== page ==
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Upselling Techniques: How to Increase the Value of Each Event

Upselling Techniques: How to Increase the Value of Each Event

At the end of the day, there are just four ways to grow group business as a caterer or hotelier.

  1. Increase the number of clients you serve
  2. Increase the frequency with which your clients deal with you
  3. Increase the average value of the sales transaction
  4. Improve the effectiveness of the processes in your meeting, hotel, etc.

Upselling and cross-selling address the third way — and a slight increase can go a long way.

Think about how many guests you serve in a given year. If you were to add one dollar to each of them, what would that add to your bottom line at the end of the month, quarter, or year? Thinking this way starts to paint a picture of the potential impact of effective F&B upselling techniques.

In this post, we’ll explore proven upselling and cross-selling strategies, laying out tips and ideas that can help your catering business or venue drive more catering revenue.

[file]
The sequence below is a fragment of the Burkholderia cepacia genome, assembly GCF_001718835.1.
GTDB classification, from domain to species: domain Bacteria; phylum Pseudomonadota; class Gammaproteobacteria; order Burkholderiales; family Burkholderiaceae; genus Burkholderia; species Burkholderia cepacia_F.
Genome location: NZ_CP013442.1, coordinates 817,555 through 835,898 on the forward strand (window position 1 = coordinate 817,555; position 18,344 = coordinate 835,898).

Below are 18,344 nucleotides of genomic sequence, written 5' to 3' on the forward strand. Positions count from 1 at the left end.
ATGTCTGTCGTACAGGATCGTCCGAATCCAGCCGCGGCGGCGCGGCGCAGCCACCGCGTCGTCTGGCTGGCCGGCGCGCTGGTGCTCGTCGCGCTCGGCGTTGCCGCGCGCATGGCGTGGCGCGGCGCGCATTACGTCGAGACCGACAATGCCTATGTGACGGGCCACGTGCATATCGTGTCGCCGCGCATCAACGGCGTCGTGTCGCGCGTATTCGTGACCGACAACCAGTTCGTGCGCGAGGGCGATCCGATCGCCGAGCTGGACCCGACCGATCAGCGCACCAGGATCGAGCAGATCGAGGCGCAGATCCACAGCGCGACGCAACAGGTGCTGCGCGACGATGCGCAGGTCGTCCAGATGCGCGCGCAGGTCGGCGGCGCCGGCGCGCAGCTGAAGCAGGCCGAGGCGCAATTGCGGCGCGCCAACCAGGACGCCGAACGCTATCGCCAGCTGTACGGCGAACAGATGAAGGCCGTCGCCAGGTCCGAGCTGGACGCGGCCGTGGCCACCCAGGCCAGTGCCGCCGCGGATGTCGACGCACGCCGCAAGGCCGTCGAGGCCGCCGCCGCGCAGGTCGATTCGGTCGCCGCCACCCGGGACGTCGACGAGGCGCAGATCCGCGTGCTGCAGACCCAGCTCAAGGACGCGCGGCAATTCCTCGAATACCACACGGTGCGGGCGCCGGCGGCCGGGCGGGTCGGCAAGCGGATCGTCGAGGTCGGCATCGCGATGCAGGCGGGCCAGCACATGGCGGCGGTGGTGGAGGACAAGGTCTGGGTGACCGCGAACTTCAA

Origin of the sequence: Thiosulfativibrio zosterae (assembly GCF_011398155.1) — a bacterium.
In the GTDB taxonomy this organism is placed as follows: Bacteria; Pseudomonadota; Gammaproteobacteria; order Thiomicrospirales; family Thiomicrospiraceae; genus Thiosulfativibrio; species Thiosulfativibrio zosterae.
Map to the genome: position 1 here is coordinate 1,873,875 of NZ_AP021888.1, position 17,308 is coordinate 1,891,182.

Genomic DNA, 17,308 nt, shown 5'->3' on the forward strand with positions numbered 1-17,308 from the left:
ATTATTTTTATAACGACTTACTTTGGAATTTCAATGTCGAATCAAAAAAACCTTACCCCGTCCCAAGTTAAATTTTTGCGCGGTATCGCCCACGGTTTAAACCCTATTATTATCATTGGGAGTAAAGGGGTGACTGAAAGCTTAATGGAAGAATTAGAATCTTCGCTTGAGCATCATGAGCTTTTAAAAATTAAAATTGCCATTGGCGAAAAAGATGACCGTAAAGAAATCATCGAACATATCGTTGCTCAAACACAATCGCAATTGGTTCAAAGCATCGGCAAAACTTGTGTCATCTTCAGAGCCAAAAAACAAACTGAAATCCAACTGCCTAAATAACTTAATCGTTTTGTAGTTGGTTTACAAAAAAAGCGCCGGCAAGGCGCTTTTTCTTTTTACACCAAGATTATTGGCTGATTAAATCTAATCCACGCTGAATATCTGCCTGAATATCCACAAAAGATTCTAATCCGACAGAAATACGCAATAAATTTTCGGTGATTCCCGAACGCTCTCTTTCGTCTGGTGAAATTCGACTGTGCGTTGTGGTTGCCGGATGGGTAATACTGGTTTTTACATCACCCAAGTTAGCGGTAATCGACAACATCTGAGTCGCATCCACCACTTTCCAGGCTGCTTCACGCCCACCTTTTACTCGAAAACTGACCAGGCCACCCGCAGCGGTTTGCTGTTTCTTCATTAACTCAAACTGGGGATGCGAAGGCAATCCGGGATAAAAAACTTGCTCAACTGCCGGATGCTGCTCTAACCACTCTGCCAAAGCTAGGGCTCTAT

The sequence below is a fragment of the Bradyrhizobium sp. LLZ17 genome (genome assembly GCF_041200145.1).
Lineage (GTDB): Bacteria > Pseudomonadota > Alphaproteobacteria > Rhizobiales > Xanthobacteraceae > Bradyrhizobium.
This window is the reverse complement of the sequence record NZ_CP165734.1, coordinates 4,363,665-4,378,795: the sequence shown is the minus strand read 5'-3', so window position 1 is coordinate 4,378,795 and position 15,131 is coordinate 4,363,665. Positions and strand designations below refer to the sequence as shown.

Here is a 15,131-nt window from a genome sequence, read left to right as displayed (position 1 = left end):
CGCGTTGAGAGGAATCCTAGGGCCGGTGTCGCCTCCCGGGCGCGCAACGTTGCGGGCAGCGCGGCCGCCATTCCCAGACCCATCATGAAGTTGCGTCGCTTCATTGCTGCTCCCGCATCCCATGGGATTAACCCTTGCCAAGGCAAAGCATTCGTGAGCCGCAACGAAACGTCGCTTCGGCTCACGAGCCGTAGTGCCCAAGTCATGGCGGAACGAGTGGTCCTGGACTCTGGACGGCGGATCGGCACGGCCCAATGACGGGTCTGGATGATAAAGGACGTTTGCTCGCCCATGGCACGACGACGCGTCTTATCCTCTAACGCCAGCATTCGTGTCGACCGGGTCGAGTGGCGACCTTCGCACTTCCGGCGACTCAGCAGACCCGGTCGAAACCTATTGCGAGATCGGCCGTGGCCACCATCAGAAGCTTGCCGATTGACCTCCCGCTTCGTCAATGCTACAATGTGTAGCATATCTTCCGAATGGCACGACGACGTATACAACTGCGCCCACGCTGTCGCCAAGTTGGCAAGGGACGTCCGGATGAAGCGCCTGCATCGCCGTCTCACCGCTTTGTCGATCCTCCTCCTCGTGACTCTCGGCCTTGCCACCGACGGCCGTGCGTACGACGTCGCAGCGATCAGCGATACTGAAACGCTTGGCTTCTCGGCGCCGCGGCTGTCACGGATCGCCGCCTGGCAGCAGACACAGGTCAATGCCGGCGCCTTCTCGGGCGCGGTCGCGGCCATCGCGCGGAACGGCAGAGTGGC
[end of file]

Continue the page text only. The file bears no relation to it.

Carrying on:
What is Upselling & What is Cross-selling?

Upselling is selling a more expensive and upgraded version of an item that was originally ordered, such as suggesting a more expensive cut of meat or a better vintage wine.

It can also pertain to the service level or type, such as offering continuous F&B service throughout the day as opposed to set meal times.

Cross-selling, on the other hand, is selling items that are different, but related to the original item, such as add-ons. An example would be suggesting an additional course or adding a dessert wine. Fast food has been using cross-selling techniques for decades, always asking, “Do you want fries with that?”

Upselling and cross-selling can be extremely profitable for you as the sales person and for your business. The key to both is showing a client the value in the “upgrade” and upping the final purchase slightly.

How to Upsell F&B Successfully

If you and your staff aren’t trained on effective ways to upsell or cross-sell, you run the risk of either offending clients by being too pushy or leaving money on the table that could have otherwise padded total value. Either option can be costly.

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